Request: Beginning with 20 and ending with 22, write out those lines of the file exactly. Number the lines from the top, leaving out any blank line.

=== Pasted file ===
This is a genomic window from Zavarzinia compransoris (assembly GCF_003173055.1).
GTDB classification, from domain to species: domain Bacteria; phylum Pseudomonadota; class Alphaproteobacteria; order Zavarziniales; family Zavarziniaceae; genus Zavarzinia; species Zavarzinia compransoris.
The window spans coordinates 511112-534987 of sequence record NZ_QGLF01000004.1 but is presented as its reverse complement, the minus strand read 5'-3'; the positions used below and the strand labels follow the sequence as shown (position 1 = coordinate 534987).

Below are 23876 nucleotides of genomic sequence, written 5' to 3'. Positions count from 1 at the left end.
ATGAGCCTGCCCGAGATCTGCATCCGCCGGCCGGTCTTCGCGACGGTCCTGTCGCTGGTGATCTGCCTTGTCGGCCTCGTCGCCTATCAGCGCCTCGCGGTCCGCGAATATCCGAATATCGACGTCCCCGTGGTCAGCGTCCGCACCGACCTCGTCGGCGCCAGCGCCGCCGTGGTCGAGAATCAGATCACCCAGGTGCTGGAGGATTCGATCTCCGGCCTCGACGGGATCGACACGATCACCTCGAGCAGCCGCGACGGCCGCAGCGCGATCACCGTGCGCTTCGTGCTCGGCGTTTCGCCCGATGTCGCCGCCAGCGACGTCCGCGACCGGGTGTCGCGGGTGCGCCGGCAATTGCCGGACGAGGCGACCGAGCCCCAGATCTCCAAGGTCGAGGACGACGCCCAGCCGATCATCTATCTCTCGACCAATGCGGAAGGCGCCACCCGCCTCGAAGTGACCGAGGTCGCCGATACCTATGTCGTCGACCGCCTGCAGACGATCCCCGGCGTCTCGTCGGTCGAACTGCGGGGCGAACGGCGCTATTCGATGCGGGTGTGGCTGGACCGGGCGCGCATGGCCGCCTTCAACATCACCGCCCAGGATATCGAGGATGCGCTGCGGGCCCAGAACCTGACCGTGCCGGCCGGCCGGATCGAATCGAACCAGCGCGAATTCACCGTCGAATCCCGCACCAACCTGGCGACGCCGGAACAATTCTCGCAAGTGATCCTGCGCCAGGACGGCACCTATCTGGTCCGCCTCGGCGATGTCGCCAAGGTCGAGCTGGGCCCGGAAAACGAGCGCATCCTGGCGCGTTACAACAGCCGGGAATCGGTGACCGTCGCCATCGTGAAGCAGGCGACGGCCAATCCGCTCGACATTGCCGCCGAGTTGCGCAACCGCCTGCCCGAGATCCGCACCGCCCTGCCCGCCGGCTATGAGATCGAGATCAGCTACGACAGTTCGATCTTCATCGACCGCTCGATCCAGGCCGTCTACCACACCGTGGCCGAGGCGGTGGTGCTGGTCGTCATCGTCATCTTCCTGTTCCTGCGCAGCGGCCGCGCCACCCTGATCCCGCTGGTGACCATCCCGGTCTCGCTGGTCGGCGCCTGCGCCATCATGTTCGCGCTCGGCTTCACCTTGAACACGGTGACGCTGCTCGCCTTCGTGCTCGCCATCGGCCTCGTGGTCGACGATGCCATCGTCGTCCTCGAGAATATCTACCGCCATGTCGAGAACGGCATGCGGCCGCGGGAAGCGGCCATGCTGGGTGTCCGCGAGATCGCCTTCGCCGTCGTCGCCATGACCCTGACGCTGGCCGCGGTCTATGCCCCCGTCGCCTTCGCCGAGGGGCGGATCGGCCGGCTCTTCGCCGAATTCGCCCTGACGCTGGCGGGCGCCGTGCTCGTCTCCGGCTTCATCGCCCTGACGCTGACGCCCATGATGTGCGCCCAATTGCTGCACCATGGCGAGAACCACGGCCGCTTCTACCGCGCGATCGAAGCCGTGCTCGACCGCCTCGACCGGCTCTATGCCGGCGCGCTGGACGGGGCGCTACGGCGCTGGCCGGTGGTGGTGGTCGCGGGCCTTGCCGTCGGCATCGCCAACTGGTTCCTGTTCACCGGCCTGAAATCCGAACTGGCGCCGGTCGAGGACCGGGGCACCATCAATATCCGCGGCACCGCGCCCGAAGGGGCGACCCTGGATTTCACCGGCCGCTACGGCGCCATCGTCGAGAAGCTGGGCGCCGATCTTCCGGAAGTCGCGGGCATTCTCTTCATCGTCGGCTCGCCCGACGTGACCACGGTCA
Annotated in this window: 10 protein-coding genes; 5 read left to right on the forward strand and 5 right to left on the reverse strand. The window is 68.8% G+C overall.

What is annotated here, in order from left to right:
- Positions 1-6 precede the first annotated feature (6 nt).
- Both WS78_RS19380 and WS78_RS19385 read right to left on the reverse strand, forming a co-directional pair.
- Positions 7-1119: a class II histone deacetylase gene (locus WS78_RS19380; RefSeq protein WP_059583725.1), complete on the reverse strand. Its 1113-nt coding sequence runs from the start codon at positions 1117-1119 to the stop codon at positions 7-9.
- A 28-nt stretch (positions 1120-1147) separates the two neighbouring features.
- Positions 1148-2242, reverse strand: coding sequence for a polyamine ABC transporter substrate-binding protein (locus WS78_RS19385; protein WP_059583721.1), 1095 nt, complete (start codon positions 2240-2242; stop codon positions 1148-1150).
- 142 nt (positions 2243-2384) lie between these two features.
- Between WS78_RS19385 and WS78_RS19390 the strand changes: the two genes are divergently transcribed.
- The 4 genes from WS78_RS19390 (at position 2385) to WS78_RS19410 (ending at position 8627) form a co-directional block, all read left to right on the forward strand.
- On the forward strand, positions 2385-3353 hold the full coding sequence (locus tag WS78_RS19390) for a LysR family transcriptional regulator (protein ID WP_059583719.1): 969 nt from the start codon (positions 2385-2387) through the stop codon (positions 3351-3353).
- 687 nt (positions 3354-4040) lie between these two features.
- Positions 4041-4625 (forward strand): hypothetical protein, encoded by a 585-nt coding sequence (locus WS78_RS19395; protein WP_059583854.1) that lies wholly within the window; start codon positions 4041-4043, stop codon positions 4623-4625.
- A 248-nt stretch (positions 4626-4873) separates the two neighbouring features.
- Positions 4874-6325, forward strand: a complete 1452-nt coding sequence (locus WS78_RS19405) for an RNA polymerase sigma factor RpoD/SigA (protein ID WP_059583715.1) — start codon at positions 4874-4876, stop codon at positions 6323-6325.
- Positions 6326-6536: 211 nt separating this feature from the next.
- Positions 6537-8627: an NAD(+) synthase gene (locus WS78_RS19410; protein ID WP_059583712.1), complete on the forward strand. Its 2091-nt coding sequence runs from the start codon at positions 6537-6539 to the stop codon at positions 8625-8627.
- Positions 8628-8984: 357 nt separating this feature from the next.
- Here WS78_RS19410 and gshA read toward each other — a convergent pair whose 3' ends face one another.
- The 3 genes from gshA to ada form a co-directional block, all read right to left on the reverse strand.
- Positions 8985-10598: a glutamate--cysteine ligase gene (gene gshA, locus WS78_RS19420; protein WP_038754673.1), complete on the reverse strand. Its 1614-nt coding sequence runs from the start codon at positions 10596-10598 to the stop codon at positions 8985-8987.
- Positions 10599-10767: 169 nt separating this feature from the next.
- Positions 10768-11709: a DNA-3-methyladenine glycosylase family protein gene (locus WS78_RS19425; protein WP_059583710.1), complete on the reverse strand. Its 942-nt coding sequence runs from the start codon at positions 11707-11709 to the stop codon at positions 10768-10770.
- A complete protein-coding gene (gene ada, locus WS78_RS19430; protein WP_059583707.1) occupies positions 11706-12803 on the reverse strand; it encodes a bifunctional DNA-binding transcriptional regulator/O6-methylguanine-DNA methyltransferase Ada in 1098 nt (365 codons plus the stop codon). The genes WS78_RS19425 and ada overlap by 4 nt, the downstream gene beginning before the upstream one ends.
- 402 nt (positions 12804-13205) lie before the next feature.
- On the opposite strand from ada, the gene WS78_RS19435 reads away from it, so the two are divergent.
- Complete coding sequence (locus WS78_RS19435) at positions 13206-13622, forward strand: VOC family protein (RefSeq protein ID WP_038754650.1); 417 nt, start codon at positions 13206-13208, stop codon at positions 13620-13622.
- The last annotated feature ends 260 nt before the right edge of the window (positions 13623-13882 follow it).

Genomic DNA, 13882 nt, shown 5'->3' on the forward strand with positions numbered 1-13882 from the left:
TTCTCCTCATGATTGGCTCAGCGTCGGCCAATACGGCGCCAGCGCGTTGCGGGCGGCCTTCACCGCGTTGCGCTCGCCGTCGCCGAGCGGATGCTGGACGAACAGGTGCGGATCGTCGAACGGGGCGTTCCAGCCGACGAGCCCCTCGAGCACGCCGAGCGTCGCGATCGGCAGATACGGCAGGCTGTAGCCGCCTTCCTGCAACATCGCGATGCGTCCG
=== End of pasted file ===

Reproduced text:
- Positions 4874-6325, forward strand: a complete 1452-nt coding sequence (locus WS78_RS19405) for an RNA polymerase sigma factor RpoD/SigA (protein ID WP_059583715.1) — start codon at positions 4874-4876, stop codon at positions 6323-6325.
- Positions 6326-6536: 211 nt separating this feature from the next.
- Positions 6537-8627: an NAD(+) synthase gene (locus WS78_RS19410; protein ID WP_059583712.1), complete on the forward strand. Its 2091-nt coding sequence runs from the start codon at positions 6537-6539 to the stop codon at positions 8625-8627.